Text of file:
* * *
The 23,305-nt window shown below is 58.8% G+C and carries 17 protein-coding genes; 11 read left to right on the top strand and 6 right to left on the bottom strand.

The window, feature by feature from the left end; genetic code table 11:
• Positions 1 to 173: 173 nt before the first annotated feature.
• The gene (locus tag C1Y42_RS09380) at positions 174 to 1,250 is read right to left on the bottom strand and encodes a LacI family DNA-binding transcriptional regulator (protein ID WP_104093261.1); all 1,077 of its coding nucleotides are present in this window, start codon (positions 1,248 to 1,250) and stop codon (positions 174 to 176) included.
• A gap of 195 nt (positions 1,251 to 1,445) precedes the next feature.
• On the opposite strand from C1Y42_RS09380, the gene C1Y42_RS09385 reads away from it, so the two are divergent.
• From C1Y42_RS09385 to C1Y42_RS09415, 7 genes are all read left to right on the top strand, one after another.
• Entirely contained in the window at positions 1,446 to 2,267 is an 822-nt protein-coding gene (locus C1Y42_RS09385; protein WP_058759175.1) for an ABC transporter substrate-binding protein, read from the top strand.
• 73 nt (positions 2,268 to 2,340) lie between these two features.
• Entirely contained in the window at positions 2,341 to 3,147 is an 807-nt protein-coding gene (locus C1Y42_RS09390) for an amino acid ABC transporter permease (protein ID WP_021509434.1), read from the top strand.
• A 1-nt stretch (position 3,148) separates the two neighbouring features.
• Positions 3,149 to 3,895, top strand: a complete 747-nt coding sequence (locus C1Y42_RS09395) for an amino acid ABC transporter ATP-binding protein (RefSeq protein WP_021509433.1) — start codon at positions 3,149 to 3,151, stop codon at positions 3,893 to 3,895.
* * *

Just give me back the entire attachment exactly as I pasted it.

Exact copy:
The 23,305-nt window shown below is 58.8% G+C and carries 17 protein-coding genes; 11 read left to right on the top strand and 6 right to left on the bottom strand.

The window, feature by feature from the left end; genetic code table 11:
• Positions 1 to 173: 173 nt before the first annotated feature.
• The gene (locus tag C1Y42_RS09380) at positions 174 to 1,250 is read right to left on the bottom strand and encodes a LacI family DNA-binding transcriptional regulator (protein ID WP_104093261.1); all 1,077 of its coding nucleotides are present in this window, start codon (positions 1,248 to 1,250) and stop codon (positions 174 to 176) included.
• A gap of 195 nt (positions 1,251 to 1,445) precedes the next feature.
• On the opposite strand from C1Y42_RS09380, the gene C1Y42_RS09385 reads away from it, so the two are divergent.
• From C1Y42_RS09385 to C1Y42_RS09415, 7 genes are all read left to right on the top strand, one after another.
• Entirely contained in the window at positions 1,446 to 2,267 is an 822-nt protein-coding gene (locus C1Y42_RS09385; protein WP_058759175.1) for an ABC transporter substrate-binding protein, read from the top strand.
• 73 nt (positions 2,268 to 2,340) lie between these two features.
• Entirely contained in the window at positions 2,341 to 3,147 is an 807-nt protein-coding gene (locus C1Y42_RS09390) for an amino acid ABC transporter permease (protein ID WP_021509434.1), read from the top strand.
• A 1-nt stretch (position 3,148) separates the two neighbouring features.
• Positions 3,149 to 3,895, top strand: a complete 747-nt coding sequence (locus C1Y42_RS09395) for an amino acid ABC transporter ATP-binding protein (RefSeq protein WP_021509433.1) — start codon at positions 3,149 to 3,151, stop codon at positions 3,893 to 3,895.